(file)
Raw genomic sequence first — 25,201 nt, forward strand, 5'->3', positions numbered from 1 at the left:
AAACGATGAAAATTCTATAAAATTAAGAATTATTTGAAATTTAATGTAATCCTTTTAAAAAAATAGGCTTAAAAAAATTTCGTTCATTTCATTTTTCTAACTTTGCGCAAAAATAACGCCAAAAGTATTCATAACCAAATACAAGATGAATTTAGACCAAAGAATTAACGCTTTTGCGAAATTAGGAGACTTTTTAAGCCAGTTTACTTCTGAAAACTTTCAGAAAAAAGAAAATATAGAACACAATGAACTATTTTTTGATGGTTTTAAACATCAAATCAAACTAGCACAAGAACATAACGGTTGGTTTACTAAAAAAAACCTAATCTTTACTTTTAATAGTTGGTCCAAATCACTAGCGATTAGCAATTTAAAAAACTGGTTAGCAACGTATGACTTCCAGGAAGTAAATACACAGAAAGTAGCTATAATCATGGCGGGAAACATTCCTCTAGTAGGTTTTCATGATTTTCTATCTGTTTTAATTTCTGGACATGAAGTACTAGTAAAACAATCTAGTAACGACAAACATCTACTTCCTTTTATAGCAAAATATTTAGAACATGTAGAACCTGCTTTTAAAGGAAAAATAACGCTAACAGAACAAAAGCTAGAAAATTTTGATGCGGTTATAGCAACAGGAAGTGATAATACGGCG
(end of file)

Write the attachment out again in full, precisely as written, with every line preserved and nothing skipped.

Raw genomic sequence first — 25,201 nt, forward strand, 5'->3', positions numbered from 1 at the left:
AAACGATGAAAATTCTATAAAATTAAGAATTATTTGAAATTTAATGTAATCCTTTTAAAAAAATAGGCTTAAAAAAATTTCGTTCATTTCATTTTTCTAACTTTGCGCAAAAATAACGCCAAAAGTATTCATAACCAAATACAAGATGAATTTAGACCAAAGAATTAACGCTTTTGCGAAATTAGGAGACTTTTTAAGCCAGTTTACTTCTGAAAACTTTCAGAAAAAAGAAAATATAGAACACAATGAACTATTTTTTGATGGTTTTAAACATCAAATCAAACTAGCACAAGAACATAACGGTTGGTTTACTAAAAAAAACCTAATCTTTACTTTTAATAGTTGGTCCAAATCACTAGCGATTAGCAATTTAAAAAACTGGTTAGCAACGTATGACTTCCAGGAAGTAAATACACAGAAAGTAGCTATAATCATGGCGGGAAACATTCCTCTAGTAGGTTTTCATGATTTTCTATCTGTTTTAATTTCTGGACATGAAGTACTAGTAAAACAATCTAGTAACGACAAACATCTACTTCCTTTTATAGCAAAATATTTAGAACATGTAGAACCTGCTTTTAAAGGAAAAATAACGCTAACAGAACAAAAGCTAGAAAATTTTGATGCGGTTATAGCAACAGGAAGTGATAATACGGCG